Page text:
If you have never heard of Rae Morris before, it’s vital to note that she is not your average singer-songwriter, attempting to build a successful music career. For one, she doesn’t play guitar. There’s no need to dread the overdone C-A-F-G chord combination that features on practically every single Ed Sheeran song. Likewise, you won’t have to endure notes being held painstakingly on Morris’ debut, Unguarded. In fact, Unguarded is rather an exploratory album which questions the boundaries between pop music and the traditional singer-songwriter. Morris creates effectual compositions with keys and accompanies them with staggering vocals. I’m sure that this is the beginning of many good things to come from her.
Lead single, Unguarded, wields interesting vocal and electronic layers in a smooth fashion, triggering a peaceful tone while maintaining an impressive nature. This track exemplifies Morris’ subtle ability to submerge listeners in her music – the song peaks powerfully before you have even recognised it rising. Songs that work in this way are scattered throughout the album, including Skin, Love Again, and For You.
Artists re-releasing songs for their debut album is a pet peeve of mine. I, as I’m sure many would agree, feel cheated of the new music I am expecting and paying for. Admittedly, when I scanned through the tracklisting of Unguarded, I was a little disappointed. During my first listen I found myself singing along to many songs that have already been on my iPod for a year - hardly what you want from a debut album. However, I was swept up in the song again and came to the realisation: who cares if she has previously released these songs? Regardless, they are damn good.
Previously released songs include Skin, Don’t Go, This Time, Cold, and Not Knowing. Their re-recordings express a refreshing tone, illustrating how rapidly Morris is developing as a musician. The album closes with Not Knowing, originally from the Grow EP. Morris claims that she had always planned to conclude the album with this song as she is so emotionally connected to it. As all of her songs appear to have emotional investment, it soon becomes clear just how personal Not Knowing is. Morris sings: “The things we don’t know, they could fill up a book and the pages you took left me wondering”. These lyrics are orchestrated gracefully to coincide with a symphony of Morris’ steady keys and wave-like synths.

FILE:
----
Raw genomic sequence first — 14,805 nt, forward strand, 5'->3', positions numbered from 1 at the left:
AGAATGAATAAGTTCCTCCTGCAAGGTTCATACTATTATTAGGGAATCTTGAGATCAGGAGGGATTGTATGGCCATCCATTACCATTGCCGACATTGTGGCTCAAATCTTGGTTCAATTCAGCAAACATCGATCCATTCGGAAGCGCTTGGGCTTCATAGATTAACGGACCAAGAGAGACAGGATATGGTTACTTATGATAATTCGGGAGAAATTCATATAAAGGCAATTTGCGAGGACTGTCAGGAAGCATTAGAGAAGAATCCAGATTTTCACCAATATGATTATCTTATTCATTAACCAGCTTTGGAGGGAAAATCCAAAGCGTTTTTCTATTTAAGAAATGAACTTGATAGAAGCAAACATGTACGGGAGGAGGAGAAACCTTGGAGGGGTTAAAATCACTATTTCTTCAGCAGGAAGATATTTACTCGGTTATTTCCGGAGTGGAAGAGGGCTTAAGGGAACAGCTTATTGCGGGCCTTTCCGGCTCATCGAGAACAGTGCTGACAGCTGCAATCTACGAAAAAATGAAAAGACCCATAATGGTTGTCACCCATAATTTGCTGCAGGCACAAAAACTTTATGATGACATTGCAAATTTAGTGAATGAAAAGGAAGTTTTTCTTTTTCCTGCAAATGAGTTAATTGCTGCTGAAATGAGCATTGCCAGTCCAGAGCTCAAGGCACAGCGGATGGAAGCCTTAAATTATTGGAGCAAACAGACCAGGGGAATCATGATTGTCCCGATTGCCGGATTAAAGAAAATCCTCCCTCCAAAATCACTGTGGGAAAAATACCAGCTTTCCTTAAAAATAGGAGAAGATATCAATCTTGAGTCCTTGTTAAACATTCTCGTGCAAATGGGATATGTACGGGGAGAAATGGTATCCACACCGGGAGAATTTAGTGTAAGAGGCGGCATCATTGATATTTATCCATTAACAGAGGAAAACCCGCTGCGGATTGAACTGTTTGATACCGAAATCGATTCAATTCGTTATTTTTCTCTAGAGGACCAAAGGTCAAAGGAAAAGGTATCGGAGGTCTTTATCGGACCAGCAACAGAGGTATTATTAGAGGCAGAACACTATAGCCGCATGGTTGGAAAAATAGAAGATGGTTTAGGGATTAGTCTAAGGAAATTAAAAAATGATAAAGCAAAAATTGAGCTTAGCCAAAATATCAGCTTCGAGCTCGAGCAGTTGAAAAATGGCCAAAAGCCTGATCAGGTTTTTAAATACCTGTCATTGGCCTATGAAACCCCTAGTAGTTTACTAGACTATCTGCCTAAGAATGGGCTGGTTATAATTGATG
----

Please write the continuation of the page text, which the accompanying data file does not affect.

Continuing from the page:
From listening, it’s clear how thought-out Unguarded is. It is because of this that excellent decisions were made – notably the drums on Under The Shadows which gently veer from Morris’ style, but in a very welcome way. Likewise, Cold is the most majestic track as Morris duets with close friend, Fryars; their voices mould together flatteringly. This track also demonstrates how Morris is building a bridge between the traditional singer-songwriter and pop musicians, with typical mainstream rhythm and lyrical content. Cold is not just a song, it is a fully-fledged narrative with characters and a love story. For this reason, it’s an unforgettable point of the album.
Across Unguarded, Morris adopts the gracefulness of vocals associated with the likes of Gabrielle Aplin and Laura Marling, yet delivers them with astonishing power, suggesting that a studio recording simply cannot contain her talent. These exquisite vocals work in harmony with a subtle ebb and flow of synths; she successfully avoids a clash of vocals and synths, a trap that so many other artists fall into with their debuts. Plus, Morris’ lyrics are catchy in a completely un-clichéd way, with her self-claimed honesty screaming from every track.
When examining Unguarded as a whole, it is a wonderfully balanced assortment of cleverly composed songs. Dark songs like Skin transition into lighter tones like Morne Fortuné while complimenting the pop-like tracks such as Love Again. From the tracks that are perfectly simple, with little more than Morris and her keys, to the ones that boast excellent ensembles, it’s difficult to take note of any individual songs that stand out – they all do.